In 2009, 137 or their 178-member minority, including Boehner, voted for the Republican alternative budget, authored by — whom else — Rep. Paul Ryan (R-WI). That budget will sound familiar. It “[p]reserves the current Medicare program for individuals 55 and older. For those under 55, the resolution gradually converts the current Medicare program into one in which Medicare beneficiaries receive a premium support payment — equivalent to 100 percent of the cost of the Medicare benefit — to purchase health coverage from a menu of Medicare-approved plans, similar to options available to members of Congress.”

The plan also reduced the prescription drug benefit for seniors with household incomes over $170,000

Despite the similarities to the current GOP budget, dozens of Republicans defected from this plan, including many members — like Dean Heller (R-NV) and Pete King (R-NY) to name two — who just walked the plank on the 2011 version.

In 2007, a similar story played out when 159 of their 202-member minority, including Boehner, voted for Ryan’s alternative. That version of his plan would have capped Medicare spending and cut it relative to the growth of health care costs, and would have imposed further means testing of the program. It didn’t lay out the precise privatization scheme included in the 2009 and 2011 Republican budgets, but it envisioned “a reform strategy that will advance the transformation of Medicare into a vital and flexible program that can meet its mission without imposing unmanageable burdens on the Nation’s medical community, and its economy.”

Republicans have been at this about as long as there’s been Medicare. But from time to time they make it obvious. In the 1990s, then-House Speaker Newt Gingrich proposed a milder version of the current Medicare phase out policy. His version would have preserved traditional Medicare as an option alongside a privatized program, and incentivized seniors to drop out of the government plan. Here’s how he famously described it in a speech to Blue Cross in 1996. “[W]e don’t get rid of it in round one because we don’t think that’s politically smart and we don’t think that’s the right way to go through a transition. But we believe it’s going to wither on the vine because we think people are going to voluntarily leave it.”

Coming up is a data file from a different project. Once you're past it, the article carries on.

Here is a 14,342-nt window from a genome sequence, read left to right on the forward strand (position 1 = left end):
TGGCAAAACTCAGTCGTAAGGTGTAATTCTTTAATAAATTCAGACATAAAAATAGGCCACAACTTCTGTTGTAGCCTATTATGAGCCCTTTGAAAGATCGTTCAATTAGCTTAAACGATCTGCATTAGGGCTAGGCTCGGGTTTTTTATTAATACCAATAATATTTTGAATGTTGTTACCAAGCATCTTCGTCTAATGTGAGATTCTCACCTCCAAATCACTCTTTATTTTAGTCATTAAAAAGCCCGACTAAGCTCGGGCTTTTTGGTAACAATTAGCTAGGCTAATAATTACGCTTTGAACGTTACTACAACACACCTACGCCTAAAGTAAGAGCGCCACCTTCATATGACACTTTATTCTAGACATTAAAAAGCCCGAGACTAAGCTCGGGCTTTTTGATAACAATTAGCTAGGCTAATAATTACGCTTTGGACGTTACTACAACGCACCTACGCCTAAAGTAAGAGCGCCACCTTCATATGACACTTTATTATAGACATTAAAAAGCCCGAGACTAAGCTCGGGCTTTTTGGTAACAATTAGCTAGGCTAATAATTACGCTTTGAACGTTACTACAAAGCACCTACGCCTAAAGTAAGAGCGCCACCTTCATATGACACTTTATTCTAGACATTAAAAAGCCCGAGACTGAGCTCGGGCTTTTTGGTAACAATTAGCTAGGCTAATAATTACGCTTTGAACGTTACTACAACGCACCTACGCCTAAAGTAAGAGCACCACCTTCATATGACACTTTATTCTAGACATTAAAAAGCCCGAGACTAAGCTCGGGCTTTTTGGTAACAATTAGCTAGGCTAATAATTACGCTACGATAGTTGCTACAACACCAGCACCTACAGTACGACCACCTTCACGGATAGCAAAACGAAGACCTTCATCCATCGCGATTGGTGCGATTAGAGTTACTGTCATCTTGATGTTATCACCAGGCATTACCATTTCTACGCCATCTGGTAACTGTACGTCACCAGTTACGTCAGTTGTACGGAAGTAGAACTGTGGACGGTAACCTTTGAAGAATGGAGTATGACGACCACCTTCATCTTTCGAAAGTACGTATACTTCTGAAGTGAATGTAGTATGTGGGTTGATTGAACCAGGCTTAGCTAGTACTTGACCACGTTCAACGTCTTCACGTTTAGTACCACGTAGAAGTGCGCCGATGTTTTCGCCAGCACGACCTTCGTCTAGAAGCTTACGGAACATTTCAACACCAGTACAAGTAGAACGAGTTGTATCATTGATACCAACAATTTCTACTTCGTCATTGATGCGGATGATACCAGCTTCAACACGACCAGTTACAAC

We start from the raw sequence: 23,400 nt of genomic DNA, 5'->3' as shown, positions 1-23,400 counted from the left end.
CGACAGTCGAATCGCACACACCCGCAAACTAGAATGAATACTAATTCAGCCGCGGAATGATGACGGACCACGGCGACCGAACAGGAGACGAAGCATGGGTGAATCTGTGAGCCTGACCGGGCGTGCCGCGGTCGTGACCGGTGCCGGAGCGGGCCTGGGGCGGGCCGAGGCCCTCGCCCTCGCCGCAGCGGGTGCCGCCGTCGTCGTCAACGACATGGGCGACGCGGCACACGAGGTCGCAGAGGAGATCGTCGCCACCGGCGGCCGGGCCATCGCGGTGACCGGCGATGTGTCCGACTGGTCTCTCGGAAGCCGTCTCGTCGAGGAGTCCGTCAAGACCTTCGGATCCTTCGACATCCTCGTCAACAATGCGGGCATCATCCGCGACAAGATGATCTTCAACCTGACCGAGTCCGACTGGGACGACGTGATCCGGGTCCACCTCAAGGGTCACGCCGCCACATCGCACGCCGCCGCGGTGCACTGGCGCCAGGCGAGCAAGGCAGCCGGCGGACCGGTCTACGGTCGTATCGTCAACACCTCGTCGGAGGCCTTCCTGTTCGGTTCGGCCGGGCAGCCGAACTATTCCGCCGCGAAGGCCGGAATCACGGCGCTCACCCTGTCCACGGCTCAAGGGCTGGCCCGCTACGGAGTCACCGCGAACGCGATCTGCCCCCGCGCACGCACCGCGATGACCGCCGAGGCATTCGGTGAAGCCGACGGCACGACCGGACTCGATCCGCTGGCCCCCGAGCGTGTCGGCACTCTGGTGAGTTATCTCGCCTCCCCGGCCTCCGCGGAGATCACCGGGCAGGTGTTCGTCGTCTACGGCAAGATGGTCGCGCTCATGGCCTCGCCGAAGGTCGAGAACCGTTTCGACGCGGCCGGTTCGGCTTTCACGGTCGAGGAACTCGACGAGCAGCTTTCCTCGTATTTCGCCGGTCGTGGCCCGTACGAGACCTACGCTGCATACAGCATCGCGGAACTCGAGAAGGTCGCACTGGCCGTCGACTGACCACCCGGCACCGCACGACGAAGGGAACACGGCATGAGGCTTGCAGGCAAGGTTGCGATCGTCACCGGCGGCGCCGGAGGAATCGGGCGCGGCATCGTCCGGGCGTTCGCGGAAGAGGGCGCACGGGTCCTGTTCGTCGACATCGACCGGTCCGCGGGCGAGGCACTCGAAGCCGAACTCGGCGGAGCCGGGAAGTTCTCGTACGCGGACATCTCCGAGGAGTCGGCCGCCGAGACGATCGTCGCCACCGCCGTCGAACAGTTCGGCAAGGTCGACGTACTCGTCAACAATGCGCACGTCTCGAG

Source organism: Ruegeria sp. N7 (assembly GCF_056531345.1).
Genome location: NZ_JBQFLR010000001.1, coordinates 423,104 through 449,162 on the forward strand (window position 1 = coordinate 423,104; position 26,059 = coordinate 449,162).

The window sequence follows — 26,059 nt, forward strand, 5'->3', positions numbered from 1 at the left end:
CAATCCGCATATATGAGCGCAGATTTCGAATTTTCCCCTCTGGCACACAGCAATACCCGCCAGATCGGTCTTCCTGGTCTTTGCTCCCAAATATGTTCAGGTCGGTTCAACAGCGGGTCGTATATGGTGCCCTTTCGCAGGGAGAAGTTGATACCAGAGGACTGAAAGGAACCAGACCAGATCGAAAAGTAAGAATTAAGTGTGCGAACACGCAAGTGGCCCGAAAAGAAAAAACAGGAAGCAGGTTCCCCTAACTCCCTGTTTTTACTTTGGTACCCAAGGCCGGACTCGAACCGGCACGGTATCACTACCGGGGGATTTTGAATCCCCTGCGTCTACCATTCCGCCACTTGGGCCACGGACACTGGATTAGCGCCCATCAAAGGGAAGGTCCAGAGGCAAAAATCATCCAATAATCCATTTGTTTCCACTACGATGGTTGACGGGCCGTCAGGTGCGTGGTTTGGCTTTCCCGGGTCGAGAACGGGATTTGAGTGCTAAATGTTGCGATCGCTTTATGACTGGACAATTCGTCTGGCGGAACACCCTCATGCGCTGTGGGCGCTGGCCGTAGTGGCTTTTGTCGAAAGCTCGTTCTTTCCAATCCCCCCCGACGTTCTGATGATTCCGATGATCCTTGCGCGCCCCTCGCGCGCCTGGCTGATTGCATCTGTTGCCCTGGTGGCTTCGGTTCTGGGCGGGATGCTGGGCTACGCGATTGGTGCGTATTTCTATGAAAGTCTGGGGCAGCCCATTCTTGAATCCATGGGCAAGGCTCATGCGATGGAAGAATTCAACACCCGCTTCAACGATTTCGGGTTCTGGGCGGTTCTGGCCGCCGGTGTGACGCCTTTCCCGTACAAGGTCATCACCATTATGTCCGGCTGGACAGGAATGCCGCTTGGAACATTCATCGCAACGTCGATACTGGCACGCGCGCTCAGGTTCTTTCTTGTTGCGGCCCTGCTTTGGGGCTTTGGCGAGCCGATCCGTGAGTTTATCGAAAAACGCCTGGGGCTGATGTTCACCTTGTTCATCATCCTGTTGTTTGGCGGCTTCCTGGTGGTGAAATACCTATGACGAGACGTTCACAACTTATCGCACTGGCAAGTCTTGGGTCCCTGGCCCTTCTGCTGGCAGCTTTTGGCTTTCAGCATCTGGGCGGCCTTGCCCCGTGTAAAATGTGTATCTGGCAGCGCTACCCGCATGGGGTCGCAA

These votes were mostly about positioning. To the extent that they could succeed, they would have loved to, but the main ideas were to stake out bargaining stance, and draw a distinction between the GOP and the Democrats. But that’s precisely the point: if they had their way — if Congress was a parliament and Boehner was Prime Minister– this is what they would do.